On February 2, prominent special education advocates put New Jersey Governor Phil Murphy on notice that the New Jersey Department of Education (NJDOE) must step up efforts to ensure school districts provide compensatory education to students with disabilities who have fallen behind since last March when schools were closed in response to the COVID-19 pandemic.

In a letter to the Governor and Acting Commissioner Angelica Allen-McMillan, the New Jersey Special Education Practitioners (NJSEP), Education Law Center (ELC), SPAN Parent Advocacy Network (SPAN), and Family Voices NJ requested that the NJDOE issue comprehensive guidance to districts on implementing the right of students with disabilities under the Individuals with Disabilities Education Act (IDEA) to compensatory education, or make-up services, when their Individualized Education Programs (IEPs) were not fully implemented in the transition to online instruction and programming.

“We know that, after school buildings were shut last March, there have emerged significant and widespread gaps in providing the services and programs required by the IEPs of students with disabilities across the state,” said Rebecca Spar, a leading expert in special education law and an ELC Trustee. “Despite this crisis, the NJDOE has yet to issue comprehensive guidance defining when and how districts must provide compensatory education. This failure will not only deepen education disparities among students with disabilities, but will also trigger a new wave of complaints in an already overloaded special education dispute process.”

The advocates are calling for Governor Murphy to direct the NJDOE to take the following actions:

  • Issue comprehensive guidance to districts and charter schools;
  • Require all districts and charter schools to prepare and submit to the NJDOE detailed plans for the delivery of compensatory education services to all eligible students, including identification of the resources needed to implement the plans;
  • Monitor and enforce approved district plans;
  • Establish an expedited hearing track to resolve disagreements regarding compensatory education; and
  • Identify the need, and secure appropriate funding from the Legislature, for the programs, services and staff required to ensure district compliance with the compensatory education mandate in the IDEA.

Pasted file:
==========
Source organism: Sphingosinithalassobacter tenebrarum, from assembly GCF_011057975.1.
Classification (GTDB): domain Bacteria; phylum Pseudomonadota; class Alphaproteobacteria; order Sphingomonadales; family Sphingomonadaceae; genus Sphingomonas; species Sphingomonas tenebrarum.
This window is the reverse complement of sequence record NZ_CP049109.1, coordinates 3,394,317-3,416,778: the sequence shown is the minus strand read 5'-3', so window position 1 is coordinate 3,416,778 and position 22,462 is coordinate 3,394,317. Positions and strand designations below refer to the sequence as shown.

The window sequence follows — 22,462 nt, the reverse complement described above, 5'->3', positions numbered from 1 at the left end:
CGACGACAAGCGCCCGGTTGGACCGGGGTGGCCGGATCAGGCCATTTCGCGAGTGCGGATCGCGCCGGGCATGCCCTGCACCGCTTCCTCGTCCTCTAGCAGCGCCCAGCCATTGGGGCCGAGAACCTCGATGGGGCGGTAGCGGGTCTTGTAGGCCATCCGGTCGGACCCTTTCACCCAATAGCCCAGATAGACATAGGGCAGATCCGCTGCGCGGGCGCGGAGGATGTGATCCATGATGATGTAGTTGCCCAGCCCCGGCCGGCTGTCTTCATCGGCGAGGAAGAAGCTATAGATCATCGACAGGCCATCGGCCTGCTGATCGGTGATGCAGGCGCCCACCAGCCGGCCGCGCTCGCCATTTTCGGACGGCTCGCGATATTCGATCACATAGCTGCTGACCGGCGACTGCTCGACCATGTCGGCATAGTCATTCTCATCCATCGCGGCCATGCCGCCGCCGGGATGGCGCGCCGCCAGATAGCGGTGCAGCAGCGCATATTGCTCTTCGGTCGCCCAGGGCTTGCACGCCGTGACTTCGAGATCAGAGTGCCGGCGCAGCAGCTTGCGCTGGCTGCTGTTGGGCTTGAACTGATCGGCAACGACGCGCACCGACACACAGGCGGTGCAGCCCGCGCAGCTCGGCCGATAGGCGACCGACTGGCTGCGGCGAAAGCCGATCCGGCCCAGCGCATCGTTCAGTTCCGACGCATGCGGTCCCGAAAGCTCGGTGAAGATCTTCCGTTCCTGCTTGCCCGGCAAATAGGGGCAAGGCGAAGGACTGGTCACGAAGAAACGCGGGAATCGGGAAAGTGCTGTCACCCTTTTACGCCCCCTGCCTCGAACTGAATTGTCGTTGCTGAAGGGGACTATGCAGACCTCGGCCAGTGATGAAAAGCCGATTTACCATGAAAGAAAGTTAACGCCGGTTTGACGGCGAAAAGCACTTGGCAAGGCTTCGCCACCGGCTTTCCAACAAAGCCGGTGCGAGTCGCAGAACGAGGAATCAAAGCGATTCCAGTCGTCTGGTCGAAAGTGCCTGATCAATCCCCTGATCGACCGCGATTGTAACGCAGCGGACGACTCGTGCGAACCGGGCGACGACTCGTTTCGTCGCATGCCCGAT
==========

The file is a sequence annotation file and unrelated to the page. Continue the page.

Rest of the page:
“Many vulnerable students with disabilities have lost, and continue to lose, essential services during the pandemic,” said Elizabeth Athos, ELC Senior Attorney. “The NJDOE has an obligation under IDEA to supervise the delivery of special education services across our state. It is incumbent upon the agency to issue clear guidance on how and when those services will be made up so parents of students with disabilities are not forced to fend for themselves under rules applied differently from one district to the next.”

“SPAN is most concerned about families with the fewest resources whose children have both suffered the most during the pandemic, and who are also the least likely to proactively pursue needed compensatory services,” said Diana MTK Autin, SPAN Executive Director. “Comprehensive guidance to districts – requiring them to raise the issue of the need for compensatory services, monitoring and oversight by the NJ Department of Education, and an expedited hearing track to consider compensatory services – is essential for equity and meeting the needs of our state’s children and youth with disabilities.”  

The advocacy groups have given Governor Murphy and the NJDOE a deadline of March 1 to commit to moving forward with the steps outlined in the letter, including issuing guidance by April 1.


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Press Contact:

Sharon Krengel
Policy and Outreach Director
973-624-1815, x 24


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Press Contact:
Sharon Krengel
Director of Policy, Strategic Partnerships and Communications
973-624-1815, x240